Commentary: Summit fails to address key climate concerns

By Berl Falbaum

It was the 27th time they met. It was the 27th time they decided to do basically nothing.

I am referring to the international summits on the environment (known as the Conference of Partners, COP for short), which ended a most-recent two-week meeting, under the auspices of the United Nations, in Sharm El-Sheikh, Egypt.

Despite the fact that the world’s very existence is at stake -- a judgment not disputed by the roughly 200 countries which attend these meetings -- they could not overcome the politics, economics or adopt the sacrifices which need to be made to give the Earth a chance at survival.

In the two weeks, the delegates at COP27 agreed on two major issues: To work toward keeping the Earth’s temperature from rising above 1.5 degrees Celsius, and to compensate poor countries who are suffering severe environmental consequences because of the inaction of richer ones like the United States which, behind China, the No. 1 culprit, emits the most CO2 gases.

On the first point, the attendees at COP 27 decided to continue to pursue the goal of keeping temperatures from increasing no more than 1.5 degrees Celsius (2.7 degrees Fahrenheit) from pre-industrial age levels which is generally defined as the mid-1800s.

What does this mean? It means that we are in for disastrous consequences, the likes of which we have never seen.

I’ll explain. Presently, we have experienced an increase of a little more than 1 degree Celsius. That has brought us devastating wildfires, stronger and more frequent hurricanes, incalculable threats to wildlife, seas level rises that have drowned highly populated islands and countries (For Instance, 30 percent of Pakistan is under water).

One does not have to be a climate scientist to understand what another 0.4-degree Celsius increase will mean to the Earth.

Here is how The New York Times described even incremental increases: “With each fraction of a degree of warming tens of millions more people worldwide will be exposed to life-threatening heat waves, food and water scarcity, and coastal flooding and millions more mammals, insects, birds and plants would disappear.”

Tragically, the summit received very little media coverage. Worse, when the media discuss the 1.5 degrees Celsius goal, they don’t explain what it means. They just cite it as a target; thus, the public may conclude that it is really a desirable objective. Of course, simple logic dictates we should be aiming to reduce the increase below 1 degree Celsius.

But that’s not all. Since COP 26 last year only 30 countries have any plans to cut greenhouse emissions. Those are plans, not programs. To keep temperatures below a 1.5-degree Celsius increase we would have to reduce emissions 43 percent by 2030. The evidence, according to many scientists, suggests we will eliminate only 1 percent by then. One more point: Many experts doubt that we will be able to keep temperatures to a 1.5 degrees Celsius increase, predicting a 2-degree increase or even higher.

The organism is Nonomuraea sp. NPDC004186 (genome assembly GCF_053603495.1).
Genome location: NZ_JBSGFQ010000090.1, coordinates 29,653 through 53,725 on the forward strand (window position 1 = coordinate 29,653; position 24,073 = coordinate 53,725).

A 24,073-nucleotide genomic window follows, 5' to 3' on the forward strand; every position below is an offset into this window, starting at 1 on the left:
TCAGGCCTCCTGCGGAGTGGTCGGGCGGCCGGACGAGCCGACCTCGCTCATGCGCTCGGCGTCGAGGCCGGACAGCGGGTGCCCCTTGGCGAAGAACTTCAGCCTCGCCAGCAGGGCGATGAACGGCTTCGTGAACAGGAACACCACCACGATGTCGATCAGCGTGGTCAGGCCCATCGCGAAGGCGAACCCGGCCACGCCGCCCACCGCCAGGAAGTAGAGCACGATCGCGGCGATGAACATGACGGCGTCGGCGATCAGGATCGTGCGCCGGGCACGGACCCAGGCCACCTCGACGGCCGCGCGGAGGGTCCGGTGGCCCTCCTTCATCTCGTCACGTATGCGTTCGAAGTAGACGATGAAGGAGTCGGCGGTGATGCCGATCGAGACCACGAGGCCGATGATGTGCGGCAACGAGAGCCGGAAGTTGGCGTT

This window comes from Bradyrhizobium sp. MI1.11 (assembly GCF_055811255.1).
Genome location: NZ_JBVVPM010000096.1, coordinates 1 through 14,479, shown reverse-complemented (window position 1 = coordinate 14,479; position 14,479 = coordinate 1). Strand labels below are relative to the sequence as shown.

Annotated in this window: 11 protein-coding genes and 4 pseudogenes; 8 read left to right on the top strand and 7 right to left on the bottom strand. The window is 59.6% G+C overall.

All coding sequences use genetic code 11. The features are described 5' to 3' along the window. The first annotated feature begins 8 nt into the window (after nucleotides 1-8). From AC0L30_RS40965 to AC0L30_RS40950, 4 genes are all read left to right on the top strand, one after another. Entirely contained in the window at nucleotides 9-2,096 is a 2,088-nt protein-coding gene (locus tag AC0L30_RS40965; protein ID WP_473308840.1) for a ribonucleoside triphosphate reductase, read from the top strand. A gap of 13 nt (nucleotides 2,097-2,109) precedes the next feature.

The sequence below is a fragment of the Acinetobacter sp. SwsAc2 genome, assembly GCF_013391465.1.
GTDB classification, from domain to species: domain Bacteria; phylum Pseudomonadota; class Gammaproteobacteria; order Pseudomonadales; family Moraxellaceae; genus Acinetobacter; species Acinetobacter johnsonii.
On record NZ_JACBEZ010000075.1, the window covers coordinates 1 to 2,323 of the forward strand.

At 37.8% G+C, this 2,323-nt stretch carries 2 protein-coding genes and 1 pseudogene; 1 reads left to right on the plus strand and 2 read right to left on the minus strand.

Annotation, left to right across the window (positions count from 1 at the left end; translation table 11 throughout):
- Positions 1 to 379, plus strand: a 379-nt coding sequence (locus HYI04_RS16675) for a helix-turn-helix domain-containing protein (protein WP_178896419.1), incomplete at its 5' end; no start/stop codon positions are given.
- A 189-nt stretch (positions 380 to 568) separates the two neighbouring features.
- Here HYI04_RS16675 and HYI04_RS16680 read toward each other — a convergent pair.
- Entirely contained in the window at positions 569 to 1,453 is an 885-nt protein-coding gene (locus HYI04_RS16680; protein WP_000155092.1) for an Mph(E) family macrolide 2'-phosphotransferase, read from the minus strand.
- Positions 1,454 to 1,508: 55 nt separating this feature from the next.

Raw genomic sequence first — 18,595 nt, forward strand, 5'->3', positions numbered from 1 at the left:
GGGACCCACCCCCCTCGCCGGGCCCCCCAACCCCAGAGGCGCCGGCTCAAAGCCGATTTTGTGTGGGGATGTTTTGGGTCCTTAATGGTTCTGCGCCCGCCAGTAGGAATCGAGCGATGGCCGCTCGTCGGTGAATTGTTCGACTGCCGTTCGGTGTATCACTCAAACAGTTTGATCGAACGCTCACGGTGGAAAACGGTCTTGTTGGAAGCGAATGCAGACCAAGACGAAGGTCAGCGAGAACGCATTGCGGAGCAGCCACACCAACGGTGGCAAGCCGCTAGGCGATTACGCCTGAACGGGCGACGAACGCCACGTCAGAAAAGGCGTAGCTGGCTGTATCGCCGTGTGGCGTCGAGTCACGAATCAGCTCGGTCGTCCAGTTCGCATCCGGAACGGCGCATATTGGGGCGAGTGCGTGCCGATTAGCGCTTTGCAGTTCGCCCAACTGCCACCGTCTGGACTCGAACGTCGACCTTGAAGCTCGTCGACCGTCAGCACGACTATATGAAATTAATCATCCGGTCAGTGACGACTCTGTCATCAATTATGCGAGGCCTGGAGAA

If the above were not enough, the summit never has addressed a few other “minor” issues which are destroying the planet. These include: The scarcity of clean water, water pollution, air pollution, nuclear waste, the destruction of rainforests, melting glaciers, the menace posed by plastics and, most important, population growth.

On the second issue, the countries agreed to create a financial fund in the coming year to pay for the damage done to poor countries because of emissions from larger, more developed nations.

The so-called “loss and damage” fund was enacted after years of criticism of large developed countries for pushing up temperatures that created calamities in poor countries that bore no responsibility for climate change.

Climate change in Pakistan, cited earlier, has caused at least 1,227 deaths and affected some 33 million people, including 16 million children. In Kenya, the lack of rain has left 3.5 million people in crisis due to food shortages.

Thousands of animals that have died from thirst and hunger dot the landscape.

Given the summits’ achievements, if I were an official of a poor country that qualifies for this assistance, I would not budget the ”promised” money yet.

While not surprising, overall, COP27 was a huge disappointment -- just like all the other summits.

Alok Sharma, president of COP26, said it best at the end of this year’s conference:

“We joined with many parties to propose a number of measures that would have contributed to...emissions peaking before 2025, as the science tells us is necessary. [ It is] not in this text. Clear follow through on the phase down of coal. Not in this text. A clear commitment to phase out all fossil fuels. Not in this text...I said in Glasgow [COP26] that the pulse of 1.5 degrees was weak. Unfortunately, it remains on life support.”

I doubt that we can expect better results from a COP28. I don’t even see the need for one.
Berl Falbaum is a veteran political columnist and author of 12 books, including “Code Red! Code Red!: How Destruction of the Environment Poses Lethal Threats to Life on Earth.”


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